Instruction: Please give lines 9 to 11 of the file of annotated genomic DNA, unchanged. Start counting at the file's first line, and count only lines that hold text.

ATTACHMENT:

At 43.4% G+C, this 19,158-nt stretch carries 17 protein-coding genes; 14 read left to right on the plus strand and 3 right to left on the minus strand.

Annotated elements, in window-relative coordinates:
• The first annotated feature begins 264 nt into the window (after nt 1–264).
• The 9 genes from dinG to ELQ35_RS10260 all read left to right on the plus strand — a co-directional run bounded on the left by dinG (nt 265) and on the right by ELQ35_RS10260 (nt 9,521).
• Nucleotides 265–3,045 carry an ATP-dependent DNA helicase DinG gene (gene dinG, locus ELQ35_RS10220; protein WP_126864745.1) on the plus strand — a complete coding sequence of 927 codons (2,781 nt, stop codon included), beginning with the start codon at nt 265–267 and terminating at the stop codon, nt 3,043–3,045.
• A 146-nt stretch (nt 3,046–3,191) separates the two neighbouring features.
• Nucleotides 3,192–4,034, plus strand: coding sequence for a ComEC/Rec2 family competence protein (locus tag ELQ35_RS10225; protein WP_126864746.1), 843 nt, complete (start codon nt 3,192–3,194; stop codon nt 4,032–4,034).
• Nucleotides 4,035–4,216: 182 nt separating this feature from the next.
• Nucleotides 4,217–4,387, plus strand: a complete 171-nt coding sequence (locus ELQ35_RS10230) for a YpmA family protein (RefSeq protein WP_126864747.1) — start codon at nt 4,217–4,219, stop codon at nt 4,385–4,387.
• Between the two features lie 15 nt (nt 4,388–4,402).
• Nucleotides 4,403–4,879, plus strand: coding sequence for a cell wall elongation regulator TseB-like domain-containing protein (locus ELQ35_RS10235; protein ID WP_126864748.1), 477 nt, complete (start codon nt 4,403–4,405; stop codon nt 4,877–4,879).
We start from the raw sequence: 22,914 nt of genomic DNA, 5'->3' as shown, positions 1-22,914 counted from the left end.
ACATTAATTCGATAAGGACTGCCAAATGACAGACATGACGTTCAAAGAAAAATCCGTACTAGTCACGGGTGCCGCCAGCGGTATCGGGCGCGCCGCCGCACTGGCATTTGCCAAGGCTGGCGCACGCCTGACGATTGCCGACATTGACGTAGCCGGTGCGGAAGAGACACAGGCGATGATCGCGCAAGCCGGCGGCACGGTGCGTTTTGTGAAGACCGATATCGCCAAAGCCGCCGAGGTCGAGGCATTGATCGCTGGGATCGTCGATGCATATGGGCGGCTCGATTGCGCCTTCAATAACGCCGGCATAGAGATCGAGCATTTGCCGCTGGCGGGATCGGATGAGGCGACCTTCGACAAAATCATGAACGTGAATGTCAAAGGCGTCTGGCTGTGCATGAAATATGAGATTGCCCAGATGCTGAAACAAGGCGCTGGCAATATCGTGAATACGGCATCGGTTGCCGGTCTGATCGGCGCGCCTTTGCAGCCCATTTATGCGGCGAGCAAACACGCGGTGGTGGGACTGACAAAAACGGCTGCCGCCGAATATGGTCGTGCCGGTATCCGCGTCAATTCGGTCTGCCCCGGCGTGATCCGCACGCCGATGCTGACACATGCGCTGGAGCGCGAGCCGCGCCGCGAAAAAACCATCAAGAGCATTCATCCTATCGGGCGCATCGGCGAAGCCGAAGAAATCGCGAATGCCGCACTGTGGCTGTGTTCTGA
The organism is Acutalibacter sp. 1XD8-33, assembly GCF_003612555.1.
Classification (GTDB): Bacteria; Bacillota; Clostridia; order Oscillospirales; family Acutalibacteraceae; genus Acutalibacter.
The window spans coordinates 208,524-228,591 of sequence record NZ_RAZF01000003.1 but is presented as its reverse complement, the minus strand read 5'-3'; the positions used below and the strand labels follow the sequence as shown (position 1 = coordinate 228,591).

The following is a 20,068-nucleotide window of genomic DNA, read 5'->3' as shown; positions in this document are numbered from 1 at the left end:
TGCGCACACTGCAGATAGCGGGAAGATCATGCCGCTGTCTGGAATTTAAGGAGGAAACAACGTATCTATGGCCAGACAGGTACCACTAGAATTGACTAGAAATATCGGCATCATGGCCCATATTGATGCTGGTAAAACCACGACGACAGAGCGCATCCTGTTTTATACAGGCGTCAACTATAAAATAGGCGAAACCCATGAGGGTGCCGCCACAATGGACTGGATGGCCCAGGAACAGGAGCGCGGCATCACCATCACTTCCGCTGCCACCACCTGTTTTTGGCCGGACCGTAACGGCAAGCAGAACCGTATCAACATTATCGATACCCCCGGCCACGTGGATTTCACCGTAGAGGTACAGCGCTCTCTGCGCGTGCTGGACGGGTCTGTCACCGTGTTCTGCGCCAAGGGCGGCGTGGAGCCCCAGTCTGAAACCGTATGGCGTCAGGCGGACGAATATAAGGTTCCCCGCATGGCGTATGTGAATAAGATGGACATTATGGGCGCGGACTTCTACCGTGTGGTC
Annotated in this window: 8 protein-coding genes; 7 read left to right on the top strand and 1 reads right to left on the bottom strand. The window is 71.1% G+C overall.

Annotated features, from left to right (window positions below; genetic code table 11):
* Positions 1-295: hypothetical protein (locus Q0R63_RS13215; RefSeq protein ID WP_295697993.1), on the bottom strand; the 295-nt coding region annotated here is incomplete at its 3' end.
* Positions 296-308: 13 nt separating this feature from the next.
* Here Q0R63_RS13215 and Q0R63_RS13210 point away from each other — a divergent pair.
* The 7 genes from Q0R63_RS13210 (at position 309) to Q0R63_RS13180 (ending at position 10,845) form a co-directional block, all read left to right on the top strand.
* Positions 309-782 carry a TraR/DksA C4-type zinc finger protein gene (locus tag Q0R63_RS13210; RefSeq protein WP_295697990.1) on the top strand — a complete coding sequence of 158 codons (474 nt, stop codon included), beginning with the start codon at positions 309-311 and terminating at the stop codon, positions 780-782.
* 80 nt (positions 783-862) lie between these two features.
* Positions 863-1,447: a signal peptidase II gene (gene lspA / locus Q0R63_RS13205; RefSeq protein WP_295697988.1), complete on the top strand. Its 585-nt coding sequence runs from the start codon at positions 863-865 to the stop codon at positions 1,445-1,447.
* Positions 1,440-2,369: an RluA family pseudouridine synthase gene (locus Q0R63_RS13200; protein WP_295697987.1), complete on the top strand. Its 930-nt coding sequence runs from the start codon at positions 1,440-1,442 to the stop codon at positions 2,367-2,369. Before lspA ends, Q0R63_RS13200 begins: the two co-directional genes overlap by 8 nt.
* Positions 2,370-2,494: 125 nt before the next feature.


• Nucleotides 4,217–4,387, plus strand: a complete 171-nt coding sequence (locus ELQ35_RS10230) for a YpmA family protein (RefSeq protein WP_126864747.1) — start codon at nt 4,217–4,219, stop codon at nt 4,385–4,387.
• Between the two features lie 15 nt (nt 4,388–4,402).
• Nucleotides 4,403–4,879, plus strand: coding sequence for a cell wall elongation regulator TseB-like domain-containing protein (locus ELQ35_RS10235; protein ID WP_126864748.1), 477 nt, complete (start codon nt 4,403–4,405; stop codon nt 4,877–4,879).